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I have a mesh that is created based on a cylinder that I cut using a Boolean modifier 'difference', against an stl file representing a natural object. The stl file of this natural object consists of triangles. I cannot get a version of this file with quads instead of triangles. The result of this is that the mesh I want to modify, also consists of triangles.

See photo, I want to bevel, or round the edges on the bottom of the mesh, however, I want to know if there is a way to do this that is easier than manually selecting the edge loop on the bottom. Since the mesh consists of triangles, 'select edge loop' doesn't work.

enter image description here

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  • $\begingroup$ Select loop of outer faces, deselect loop of top edges? Or using Sharp Edges from the Select menu.. If just dealing with selection tools it has a lot of choices $\endgroup$ – Mr Zak Mar 2 '18 at 12:56
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I have similar problems and I really miss nondestructive booleans, but your's is kinda easy to fix.

Let's say you have this ugly topology here:

only a mother could love it

If you still have the original scanned mesh in place, you don't need to do this: Select all the tris, duplicate them and separate them into their own object. Then extrude and scale both rims to have more surface area.

mean green pancake from outer space

Go back to your original mesh. Make a cut with the knife tool and get rid of the bad topology.

alex knew what to do

Select both edgelines and bridge the edgeloops. Now is a good time to assign the top verts to a vertex group. Depending on your mesh, the 'Limit' value of the modifier might suffice and a vertex group will not be necessary.

strength in numbers

Give your mesh a shrinkwrap modifier set to project, let it only affect your vertex group and play with the settings until you get this trainwreck.

teeth, teeth, horrible teeth

Turns out the Shrinkwrap doesn't like to project on edgelines that fit perfectly. Move it a tiny bit, any amount will do.

bit picky

And this is the result. A clean topology, ready to be bevelled.

Finally beauty

Sometimes a Shrinkwrap is much better than a Boolean Modifier since it doesn't destroy the topology.

These settings worked for me:

shrinkwrap settings


Wait, did I mention that there's another way of doing this? No?

Well, there's another way of doing this.

Ugly mesh again. New one since I forgot to copy the first one.

eyewwwwwwww

Select all the top verts and hit X 'only Edges and Faces'. That kills all connecting edges up there. It isolates all of the rogue topology from the edges that rise from the bottom of the mesh.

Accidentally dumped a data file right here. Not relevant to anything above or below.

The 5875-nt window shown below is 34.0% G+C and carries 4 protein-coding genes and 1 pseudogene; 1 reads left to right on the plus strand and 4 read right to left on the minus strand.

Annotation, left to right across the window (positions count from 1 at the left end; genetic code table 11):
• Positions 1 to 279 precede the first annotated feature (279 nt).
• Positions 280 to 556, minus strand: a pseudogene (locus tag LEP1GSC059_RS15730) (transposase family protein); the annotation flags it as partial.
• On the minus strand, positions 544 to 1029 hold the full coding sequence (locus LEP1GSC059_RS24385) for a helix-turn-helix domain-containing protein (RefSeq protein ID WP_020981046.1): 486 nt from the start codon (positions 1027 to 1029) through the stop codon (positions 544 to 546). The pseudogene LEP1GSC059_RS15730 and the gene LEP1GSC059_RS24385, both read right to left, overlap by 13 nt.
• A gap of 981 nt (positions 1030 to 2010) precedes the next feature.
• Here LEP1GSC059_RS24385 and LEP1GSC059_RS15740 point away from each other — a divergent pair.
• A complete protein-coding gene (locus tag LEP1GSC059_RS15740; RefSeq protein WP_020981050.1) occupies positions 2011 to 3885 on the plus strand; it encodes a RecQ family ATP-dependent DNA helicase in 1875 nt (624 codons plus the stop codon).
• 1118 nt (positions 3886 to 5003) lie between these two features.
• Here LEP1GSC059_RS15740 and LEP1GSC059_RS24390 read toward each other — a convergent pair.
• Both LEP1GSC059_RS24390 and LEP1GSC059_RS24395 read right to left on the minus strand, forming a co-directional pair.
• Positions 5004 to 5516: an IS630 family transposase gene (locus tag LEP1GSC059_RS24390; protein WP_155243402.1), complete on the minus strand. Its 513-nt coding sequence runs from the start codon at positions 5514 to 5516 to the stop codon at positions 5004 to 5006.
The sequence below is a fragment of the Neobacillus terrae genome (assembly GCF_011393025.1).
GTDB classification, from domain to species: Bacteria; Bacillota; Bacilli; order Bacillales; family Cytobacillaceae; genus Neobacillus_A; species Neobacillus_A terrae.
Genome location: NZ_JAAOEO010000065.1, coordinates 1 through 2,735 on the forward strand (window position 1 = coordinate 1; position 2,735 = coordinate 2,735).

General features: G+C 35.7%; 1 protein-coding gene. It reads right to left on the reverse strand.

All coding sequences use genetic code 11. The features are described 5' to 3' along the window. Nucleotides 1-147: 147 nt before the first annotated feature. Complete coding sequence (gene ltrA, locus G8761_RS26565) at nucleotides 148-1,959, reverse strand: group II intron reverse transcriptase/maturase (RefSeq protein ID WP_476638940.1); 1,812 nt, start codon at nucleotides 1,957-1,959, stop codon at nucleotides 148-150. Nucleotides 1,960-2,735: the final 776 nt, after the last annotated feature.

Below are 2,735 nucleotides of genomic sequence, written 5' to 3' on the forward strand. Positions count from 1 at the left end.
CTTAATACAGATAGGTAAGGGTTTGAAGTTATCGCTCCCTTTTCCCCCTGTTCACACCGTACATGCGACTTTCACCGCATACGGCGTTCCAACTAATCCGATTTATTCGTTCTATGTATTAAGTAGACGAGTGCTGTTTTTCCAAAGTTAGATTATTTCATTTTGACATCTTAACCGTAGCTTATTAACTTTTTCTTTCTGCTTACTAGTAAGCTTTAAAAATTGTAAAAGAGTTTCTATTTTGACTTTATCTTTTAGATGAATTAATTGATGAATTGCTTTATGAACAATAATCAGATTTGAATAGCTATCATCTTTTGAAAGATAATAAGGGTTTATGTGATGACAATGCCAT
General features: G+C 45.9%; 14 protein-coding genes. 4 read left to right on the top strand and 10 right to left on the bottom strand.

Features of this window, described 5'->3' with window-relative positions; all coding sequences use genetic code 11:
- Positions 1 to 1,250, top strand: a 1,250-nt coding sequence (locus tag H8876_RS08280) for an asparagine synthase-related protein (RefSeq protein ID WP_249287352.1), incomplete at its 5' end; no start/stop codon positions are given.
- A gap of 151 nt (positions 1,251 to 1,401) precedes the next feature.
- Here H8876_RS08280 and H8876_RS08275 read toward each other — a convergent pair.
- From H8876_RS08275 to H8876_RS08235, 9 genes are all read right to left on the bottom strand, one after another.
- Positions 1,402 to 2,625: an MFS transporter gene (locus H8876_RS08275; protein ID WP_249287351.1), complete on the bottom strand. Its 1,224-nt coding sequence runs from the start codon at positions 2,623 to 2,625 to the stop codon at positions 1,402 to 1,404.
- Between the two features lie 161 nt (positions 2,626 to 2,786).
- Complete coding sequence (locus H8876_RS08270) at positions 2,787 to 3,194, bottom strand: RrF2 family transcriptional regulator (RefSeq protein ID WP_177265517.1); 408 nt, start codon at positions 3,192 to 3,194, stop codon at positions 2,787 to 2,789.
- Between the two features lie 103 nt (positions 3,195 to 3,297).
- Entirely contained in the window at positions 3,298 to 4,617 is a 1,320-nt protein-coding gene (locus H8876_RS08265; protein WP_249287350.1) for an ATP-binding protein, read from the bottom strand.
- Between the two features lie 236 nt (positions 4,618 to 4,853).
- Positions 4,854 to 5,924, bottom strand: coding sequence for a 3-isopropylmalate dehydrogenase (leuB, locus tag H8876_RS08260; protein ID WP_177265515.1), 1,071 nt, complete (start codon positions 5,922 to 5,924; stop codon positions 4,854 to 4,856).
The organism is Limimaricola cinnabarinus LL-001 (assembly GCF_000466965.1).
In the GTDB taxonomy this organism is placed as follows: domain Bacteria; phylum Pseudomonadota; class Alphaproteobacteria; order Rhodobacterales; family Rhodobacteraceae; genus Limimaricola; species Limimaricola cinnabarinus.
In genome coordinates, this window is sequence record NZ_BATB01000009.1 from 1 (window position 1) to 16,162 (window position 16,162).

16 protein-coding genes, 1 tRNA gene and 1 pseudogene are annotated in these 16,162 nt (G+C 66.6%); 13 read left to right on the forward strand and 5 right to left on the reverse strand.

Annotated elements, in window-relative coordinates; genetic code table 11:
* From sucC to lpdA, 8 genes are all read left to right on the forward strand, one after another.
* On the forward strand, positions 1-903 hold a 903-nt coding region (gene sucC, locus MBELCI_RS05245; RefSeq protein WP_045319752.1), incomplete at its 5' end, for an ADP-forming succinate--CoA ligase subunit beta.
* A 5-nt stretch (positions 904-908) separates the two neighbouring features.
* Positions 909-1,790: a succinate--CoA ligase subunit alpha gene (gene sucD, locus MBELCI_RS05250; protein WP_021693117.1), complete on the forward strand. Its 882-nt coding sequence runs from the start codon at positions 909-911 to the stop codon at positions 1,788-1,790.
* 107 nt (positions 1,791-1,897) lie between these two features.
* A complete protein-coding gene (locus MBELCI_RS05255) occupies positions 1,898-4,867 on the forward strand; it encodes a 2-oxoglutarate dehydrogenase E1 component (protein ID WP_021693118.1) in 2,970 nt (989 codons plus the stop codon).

wittle boidies

Hover over the base, hit L to select the important part of the mesh and hide it with H

barebone

Select the rest of the verts and utterly delete them. Reveal your mesh with ALTH.

O

Select the base and hide it again. Switch to top view.

edge wars

Select all the inner verts, turn them into an ngon with F and delete the ngon with F 'only faces'.

the edgeloop strikes back

Do the same for the outer verts, select both rings and bridge them with SPACE 'Bridge Edge Loops'.

rollercoaster

Select the whole mesh, hit F to fill all the holes and CTRL-N to recalculate normals.

beauty

That one helped: Fastest way to turn a ring of unconnected vertices into an edgeloop?

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  • $\begingroup$ Another beauty. Is the crumpled plane mesh you project onto made from the original mesh? $\endgroup$ – batFINGER Mar 2 '18 at 20:29
  • $\begingroup$ @batFINGER By the time I got this far I hade already deleted the mangled sphere. So I duplicated the upper part of the target mesh and seParated it. It's of course faster if you still have it. $\endgroup$ – Haunt_House Mar 2 '18 at 20:44
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This might not help, but if you want to round the mesh try using the subsurf modifier. When you do this, you’ll probably get a weird shape with subsurf rounding the top flat section too (like subsurf on a normal cylinder would make a balloon). To fix this go to edit mode and simply press ctrl+r to make a loop cut at the center of mesh (purple ring). Now move the loop cut all the way up till the curve is flat again. If you accidentally place it wrong just select it and hit “g” twice to move it. You can do this for the bottom too if you don’t like the curve. Then, you’ll notice a weird rounded edge at the top. Just select the face and press “I” to inset it. I hope that helps some :).

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